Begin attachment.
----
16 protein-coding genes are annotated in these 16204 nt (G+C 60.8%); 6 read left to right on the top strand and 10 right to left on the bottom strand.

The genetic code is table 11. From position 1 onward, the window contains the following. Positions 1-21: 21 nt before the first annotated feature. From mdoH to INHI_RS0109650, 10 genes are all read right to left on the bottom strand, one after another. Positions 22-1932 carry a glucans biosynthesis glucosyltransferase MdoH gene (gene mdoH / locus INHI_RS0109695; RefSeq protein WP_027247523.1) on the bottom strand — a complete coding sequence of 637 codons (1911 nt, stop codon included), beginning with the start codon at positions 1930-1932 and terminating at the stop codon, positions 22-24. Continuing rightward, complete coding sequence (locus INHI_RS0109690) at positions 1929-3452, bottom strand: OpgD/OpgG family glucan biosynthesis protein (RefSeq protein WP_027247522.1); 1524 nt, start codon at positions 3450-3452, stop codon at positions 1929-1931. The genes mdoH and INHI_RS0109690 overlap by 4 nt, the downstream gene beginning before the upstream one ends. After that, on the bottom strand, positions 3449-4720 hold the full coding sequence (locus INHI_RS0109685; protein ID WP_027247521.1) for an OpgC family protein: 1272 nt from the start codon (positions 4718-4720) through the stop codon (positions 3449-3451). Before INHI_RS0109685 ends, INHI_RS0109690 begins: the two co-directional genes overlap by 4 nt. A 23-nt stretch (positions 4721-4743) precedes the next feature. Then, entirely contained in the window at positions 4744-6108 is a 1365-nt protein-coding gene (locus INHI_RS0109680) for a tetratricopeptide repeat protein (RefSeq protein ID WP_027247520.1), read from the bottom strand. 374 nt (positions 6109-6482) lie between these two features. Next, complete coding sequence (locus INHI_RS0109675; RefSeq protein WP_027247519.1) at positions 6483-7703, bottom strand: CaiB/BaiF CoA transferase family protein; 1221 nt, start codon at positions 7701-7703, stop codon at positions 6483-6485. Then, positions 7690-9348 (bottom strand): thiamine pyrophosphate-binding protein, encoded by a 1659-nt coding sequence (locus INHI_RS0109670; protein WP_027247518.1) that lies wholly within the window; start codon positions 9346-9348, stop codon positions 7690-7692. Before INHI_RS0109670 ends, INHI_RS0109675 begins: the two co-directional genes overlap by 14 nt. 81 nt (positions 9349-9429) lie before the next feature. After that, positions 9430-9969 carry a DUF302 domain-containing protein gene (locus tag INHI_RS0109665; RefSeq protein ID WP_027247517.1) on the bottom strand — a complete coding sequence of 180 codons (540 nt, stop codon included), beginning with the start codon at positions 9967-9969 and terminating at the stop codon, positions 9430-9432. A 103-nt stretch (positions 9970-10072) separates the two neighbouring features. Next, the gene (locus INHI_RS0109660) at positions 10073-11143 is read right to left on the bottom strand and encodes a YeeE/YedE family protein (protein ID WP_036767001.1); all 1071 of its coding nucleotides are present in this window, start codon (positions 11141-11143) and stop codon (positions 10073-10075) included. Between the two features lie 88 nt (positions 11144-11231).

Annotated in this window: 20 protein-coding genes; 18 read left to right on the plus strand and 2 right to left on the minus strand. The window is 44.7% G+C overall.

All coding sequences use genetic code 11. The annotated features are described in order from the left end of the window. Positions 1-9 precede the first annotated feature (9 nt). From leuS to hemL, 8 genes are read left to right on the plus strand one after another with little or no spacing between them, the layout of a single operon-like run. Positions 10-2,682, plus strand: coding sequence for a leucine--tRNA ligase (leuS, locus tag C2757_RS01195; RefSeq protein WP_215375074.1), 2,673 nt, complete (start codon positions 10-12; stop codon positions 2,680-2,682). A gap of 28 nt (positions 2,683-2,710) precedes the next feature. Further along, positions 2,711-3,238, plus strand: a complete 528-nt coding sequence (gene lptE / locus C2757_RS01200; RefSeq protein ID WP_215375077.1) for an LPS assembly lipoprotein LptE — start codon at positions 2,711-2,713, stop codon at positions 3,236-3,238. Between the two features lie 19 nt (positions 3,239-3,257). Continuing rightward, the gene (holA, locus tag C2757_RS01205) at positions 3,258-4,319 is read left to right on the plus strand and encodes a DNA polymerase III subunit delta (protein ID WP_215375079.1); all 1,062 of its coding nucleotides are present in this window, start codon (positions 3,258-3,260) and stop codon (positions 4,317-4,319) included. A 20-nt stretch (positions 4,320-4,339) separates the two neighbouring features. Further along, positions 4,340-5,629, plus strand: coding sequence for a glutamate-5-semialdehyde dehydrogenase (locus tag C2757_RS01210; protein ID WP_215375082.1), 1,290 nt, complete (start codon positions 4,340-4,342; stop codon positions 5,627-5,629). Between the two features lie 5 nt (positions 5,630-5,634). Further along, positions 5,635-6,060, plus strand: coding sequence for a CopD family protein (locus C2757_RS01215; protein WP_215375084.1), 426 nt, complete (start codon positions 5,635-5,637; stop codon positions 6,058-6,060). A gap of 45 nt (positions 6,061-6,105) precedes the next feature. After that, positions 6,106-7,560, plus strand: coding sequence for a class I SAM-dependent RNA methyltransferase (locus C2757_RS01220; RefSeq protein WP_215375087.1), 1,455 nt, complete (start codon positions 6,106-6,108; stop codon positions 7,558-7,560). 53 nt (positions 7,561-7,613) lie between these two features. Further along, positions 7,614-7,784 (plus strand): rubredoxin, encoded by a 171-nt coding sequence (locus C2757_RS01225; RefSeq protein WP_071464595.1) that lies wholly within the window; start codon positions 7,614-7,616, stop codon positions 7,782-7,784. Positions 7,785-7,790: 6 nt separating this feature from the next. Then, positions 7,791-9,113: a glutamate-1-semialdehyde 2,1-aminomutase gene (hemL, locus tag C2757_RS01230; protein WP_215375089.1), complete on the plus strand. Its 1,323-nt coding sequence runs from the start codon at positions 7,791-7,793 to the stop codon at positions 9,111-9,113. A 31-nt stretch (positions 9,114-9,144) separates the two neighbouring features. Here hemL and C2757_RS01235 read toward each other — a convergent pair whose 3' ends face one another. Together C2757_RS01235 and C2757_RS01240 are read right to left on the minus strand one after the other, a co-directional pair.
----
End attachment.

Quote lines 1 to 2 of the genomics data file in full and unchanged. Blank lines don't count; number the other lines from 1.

16 protein-coding genes are annotated in these 16204 nt (G+C 60.8%); 6 read left to right on the top strand and 10 right to left on the bottom strand.

The genetic code is table 11. From position 1 onward, the window contains the following. Positions 1-21: 21 nt before the first annotated feature. From mdoH to INHI_RS0109650, 10 genes are all read right to left on the bottom strand, one after another. Positions 22-1932 carry a glucans biosynthesis glucosyltransferase MdoH gene (gene mdoH / locus INHI_RS0109695; RefSeq protein WP_027247523.1) on the bottom strand — a complete coding sequence of 637 codons (1911 nt, stop codon included), beginning with the start codon at positions 1930-1932 and terminating at the stop codon, positions 22-24. Continuing rightward, complete coding sequence (locus INHI_RS0109690) at positions 1929-3452, bottom strand: OpgD/OpgG family glucan biosynthesis protein (RefSeq protein WP_027247522.1); 1524 nt, start codon at positions 3450-3452, stop codon at positions 1929-1931. The genes mdoH and INHI_RS0109690 overlap by 4 nt, the downstream gene beginning before the upstream one ends. After that, on the bottom strand, positions 3449-4720 hold the full coding sequence (locus INHI_RS0109685; protein ID WP_027247521.1) for an OpgC family protein: 1272 nt from the start codon (positions 4718-4720) through the stop codon (positions 3449-3451). Before INHI_RS0109685 ends, INHI_RS0109690 begins: the two co-directional genes overlap by 4 nt. A 23-nt stretch (positions 4721-4743) precedes the next feature. Then, entirely contained in the window at positions 4744-6108 is a 1365-nt protein-coding gene (locus INHI_RS0109680) for a tetratricopeptide repeat protein (RefSeq protein ID WP_027247520.1), read from the bottom strand. 374 nt (positions 6109-6482) lie between these two features. Next, complete coding sequence (locus INHI_RS0109675; RefSeq protein WP_027247519.1) at positions 6483-7703, bottom strand: CaiB/BaiF CoA transferase family protein; 1221 nt, start codon at positions 7701-7703, stop codon at positions 6483-6485. Then, positions 7690-9348 (bottom strand): thiamine pyrophosphate-binding protein, encoded by a 1659-nt coding sequence (locus INHI_RS0109670; protein WP_027247518.1) that lies wholly within the window; start codon positions 9346-9348, stop codon positions 7690-7692. Before INHI_RS0109670 ends, INHI_RS0109675 begins: the two co-directional genes overlap by 14 nt. 81 nt (positions 9349-9429) lie before the next feature. After that, positions 9430-9969 carry a DUF302 domain-containing protein gene (locus tag INHI_RS0109665; RefSeq protein ID WP_027247517.1) on the bottom strand — a complete coding sequence of 180 codons (540 nt, stop codon included), beginning with the start codon at positions 9967-9969 and terminating at the stop codon, positions 9430-9432. A 103-nt stretch (positions 9970-10072) separates the two neighbouring features. Next, the gene (locus INHI_RS0109660) at positions 10073-11143 is read right to left on the bottom strand and encodes a YeeE/YedE family protein (protein ID WP_036767001.1); all 1071 of its coding nucleotides are present in this window, start codon (positions 11141-11143) and stop codon (positions 10073-10075) included. Between the two features lie 88 nt (positions 11144-11231).